Hard-line zero tolerance policies, enforced by harsh untrained staff, have contributed to toxic school environments and more pressure. There is also recent recognition of the stress on youth athletes who may over-participate in a sport as they are encouraged to specialize by practicing year round via tournaments, travel teams, lessons, and special conditioning. In fact, it has been reported that doctors believe there is an epidemic of over-use injuries among American youth, which they blame on the aggressive culture of youth sports. But are these additions to the already angst filled teen years the antecedent to suicide? Research suggests the answer is yes; sometimes multiple pressures build, and with them so do thoughts of death and the act of suicide, until finally the act is attempted by a youth who simply has no coping mechanisms left (Kirk, 1993, p19). Kay Redenfield (1999, p.197) notes this is particularly true for, âthose who may unknowingly have a low flash point or biological vulnerabilityâ . Carol Staudacher (Beliefnet n.d.) explains that each person has their own moral code, set of beliefs and expectations so that feelings of chaos and despair may result when life, according to those expectations, becomes impossible.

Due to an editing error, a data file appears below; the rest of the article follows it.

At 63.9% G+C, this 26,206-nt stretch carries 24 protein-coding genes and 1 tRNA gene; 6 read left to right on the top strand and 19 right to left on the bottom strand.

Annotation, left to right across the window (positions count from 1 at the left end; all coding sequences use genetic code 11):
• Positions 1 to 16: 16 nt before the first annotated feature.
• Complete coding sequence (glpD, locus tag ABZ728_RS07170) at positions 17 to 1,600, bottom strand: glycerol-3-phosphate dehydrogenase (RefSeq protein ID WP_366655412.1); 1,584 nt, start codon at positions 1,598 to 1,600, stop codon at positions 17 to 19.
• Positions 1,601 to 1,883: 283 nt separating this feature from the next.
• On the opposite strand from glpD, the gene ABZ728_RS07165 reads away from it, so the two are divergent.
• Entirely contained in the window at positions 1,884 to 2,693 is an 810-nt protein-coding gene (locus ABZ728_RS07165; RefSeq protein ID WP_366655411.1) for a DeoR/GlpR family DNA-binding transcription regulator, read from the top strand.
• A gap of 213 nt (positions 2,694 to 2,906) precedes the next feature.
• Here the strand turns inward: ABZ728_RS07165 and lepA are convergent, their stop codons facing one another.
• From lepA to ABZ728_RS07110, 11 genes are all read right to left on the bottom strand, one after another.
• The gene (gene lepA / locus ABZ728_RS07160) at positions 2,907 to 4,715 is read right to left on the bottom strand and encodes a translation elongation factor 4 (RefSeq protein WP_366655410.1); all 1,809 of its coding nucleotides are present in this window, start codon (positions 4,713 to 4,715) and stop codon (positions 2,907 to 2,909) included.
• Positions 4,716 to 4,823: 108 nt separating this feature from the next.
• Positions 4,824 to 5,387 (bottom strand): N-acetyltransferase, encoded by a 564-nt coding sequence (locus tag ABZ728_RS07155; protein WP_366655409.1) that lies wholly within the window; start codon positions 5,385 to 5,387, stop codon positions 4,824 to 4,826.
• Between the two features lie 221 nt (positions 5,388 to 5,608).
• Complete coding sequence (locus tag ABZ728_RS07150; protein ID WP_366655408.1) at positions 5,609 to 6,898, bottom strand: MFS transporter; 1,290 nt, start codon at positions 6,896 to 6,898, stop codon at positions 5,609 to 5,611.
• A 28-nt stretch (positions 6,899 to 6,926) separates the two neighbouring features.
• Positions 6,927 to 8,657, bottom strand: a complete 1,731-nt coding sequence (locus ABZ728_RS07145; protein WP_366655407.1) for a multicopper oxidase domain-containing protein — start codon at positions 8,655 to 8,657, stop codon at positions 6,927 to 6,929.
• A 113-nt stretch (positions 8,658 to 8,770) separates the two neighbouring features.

Modern research of the brain helped scientists demarcate the functions of each area as well as identify changes over the growth span. The largest part of the human brain is the frontal lobe and within it the prefrontal cortex which is responsible for advanced executive functions. MRIâs confirmed that the adolescent frontal lobe experiences significant growth of gray matter until the early 20's when its pruning is completed (Time, May 10, 2004). Simultaneously, a process called myelination begins whereby white matter develops and serves as an insulation for the brains circuitry and facilitates a more precise and efficient system (Time, May 10, 2004). Dr. Deborah Yurgelun-Todd (Time, May 10, 2004), of Harvard Medical School, noted that teens respond and make decisions from emotional centers of the brain and are often unable to evaluate the consequences of their behavior because it is in the underdeveloped frontal lobe where organization, planning, and strategizing occur. This scientific brain-mapping provides insight into the aforementioned high achieving teens, which present as well grounded, but when subject to a humiliation, perceived failure, or major stressors react with an impulsive fatal action. In fact, Redenfield (1999, p.189) reports 50% of all suicides are conceived and acted upon in the last five minutes of a person's life. For teens, which lack the brain development to foresee that a tragedy will pass or an error can be rectified, suicide may seem like a reasonable option. In his affidavit describing the need to treat juvenile offenders differently than adult offenders, Dr. Ruben Gur, Neuropsychologist and Director of the Brain Behavior Lab at the University of Pennsylvania said, "Evidence is now strong that the brain does not mature until the early 20's and that is relevant because these parts govern impulsivity, judgment, planning for the future and foresight of consequencesâ (see American Bar Association). It is clear that although an adolescent may physically resemble an adult, evolution has not yet compensated for the pressures placed on them by the modern academic world.